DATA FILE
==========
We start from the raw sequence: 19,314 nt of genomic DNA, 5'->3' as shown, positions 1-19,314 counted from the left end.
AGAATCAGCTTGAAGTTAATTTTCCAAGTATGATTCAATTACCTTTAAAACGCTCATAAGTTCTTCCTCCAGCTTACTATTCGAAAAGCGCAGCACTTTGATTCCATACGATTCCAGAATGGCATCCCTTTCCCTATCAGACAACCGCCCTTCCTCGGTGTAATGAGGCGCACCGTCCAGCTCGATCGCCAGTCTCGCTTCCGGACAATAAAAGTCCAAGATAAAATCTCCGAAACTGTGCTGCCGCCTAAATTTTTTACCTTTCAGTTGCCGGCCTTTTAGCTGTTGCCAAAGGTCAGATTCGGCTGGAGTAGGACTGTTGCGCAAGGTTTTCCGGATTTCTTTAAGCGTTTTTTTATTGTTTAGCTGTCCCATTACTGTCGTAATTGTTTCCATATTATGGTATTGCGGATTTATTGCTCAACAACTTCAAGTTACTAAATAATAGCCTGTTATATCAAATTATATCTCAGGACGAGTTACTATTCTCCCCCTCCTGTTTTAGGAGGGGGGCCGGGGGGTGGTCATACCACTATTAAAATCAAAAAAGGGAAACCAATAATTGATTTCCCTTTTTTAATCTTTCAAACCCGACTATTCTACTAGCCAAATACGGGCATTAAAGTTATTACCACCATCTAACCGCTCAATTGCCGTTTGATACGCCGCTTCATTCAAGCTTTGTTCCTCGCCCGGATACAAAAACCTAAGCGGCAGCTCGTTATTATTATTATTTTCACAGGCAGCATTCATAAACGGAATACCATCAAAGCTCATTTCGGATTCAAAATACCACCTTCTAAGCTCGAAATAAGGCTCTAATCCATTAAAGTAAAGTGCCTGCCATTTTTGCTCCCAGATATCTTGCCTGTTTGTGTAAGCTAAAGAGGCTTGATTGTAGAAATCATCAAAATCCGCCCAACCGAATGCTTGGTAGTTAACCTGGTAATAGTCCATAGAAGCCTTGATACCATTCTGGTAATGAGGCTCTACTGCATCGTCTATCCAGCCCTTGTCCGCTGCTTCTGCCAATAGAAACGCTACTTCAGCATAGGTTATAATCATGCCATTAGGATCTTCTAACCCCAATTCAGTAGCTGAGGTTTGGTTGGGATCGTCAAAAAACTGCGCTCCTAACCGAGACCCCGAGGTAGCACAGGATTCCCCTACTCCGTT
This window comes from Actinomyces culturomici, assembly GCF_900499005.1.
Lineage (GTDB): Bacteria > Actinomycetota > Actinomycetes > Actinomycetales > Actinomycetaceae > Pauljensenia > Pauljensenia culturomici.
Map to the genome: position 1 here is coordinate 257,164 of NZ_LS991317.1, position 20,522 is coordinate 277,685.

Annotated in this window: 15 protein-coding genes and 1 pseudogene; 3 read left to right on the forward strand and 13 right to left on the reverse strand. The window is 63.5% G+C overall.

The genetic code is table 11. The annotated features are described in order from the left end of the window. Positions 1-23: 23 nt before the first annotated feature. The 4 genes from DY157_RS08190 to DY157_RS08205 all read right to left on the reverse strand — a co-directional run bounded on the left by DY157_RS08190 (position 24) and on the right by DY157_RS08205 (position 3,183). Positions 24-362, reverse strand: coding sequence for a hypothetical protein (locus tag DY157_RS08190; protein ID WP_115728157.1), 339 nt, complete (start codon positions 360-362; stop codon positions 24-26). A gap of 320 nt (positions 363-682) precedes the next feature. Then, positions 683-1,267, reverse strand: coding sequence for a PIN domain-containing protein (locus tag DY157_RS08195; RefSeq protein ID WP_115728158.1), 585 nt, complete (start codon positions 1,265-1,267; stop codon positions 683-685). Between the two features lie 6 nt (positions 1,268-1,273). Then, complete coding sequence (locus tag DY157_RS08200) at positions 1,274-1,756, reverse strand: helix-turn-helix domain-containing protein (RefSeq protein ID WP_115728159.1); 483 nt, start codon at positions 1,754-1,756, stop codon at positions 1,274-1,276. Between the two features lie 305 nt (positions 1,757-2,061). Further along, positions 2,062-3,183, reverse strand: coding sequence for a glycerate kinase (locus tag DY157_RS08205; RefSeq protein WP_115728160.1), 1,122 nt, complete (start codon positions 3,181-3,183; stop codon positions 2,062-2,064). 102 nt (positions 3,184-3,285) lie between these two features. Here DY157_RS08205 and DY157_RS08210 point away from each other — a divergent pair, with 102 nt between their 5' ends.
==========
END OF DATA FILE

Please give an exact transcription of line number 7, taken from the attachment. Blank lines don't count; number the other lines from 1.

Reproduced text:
The genetic code is table 11. The annotated features are described in order from the left end of the window. Positions 1-23: 23 nt before the first annotated feature. The 4 genes from DY157_RS08190 to DY157_RS08205 all read right to left on the reverse strand — a co-directional run bounded on the left by DY157_RS08190 (position 24) and on the right by DY157_RS08205 (position 3,183). Positions 24-362, reverse strand: coding sequence for a hypothetical protein (locus tag DY157_RS08190; protein ID WP_115728157.1), 339 nt, complete (start codon positions 360-362; stop codon positions 24-26). A gap of 320 nt (positions 363-682) precedes the next feature. Then, positions 683-1,267, reverse strand: coding sequence for a PIN domain-containing protein (locus tag DY157_RS08195; RefSeq protein ID WP_115728158.1), 585 nt, complete (start codon positions 1,265-1,267; stop codon positions 683-685). Between the two features lie 6 nt (positions 1,268-1,273). Then, complete coding sequence (locus tag DY157_RS08200) at positions 1,274-1,756, reverse strand: helix-turn-helix domain-containing protein (RefSeq protein ID WP_115728159.1); 483 nt, start codon at positions 1,754-1,756, stop codon at positions 1,274-1,276. Between the two features lie 305 nt (positions 1,757-2,061). Further along, positions 2,062-3,183, reverse strand: coding sequence for a glycerate kinase (locus tag DY157_RS08205; RefSeq protein WP_115728160.1), 1,122 nt, complete (start codon positions 3,181-3,183; stop codon positions 2,062-2,064). 102 nt (positions 3,184-3,285) lie between these two features. Here DY157_RS08205 and DY157_RS08210 point away from each other — a divergent pair, with 102 nt between their 5' ends.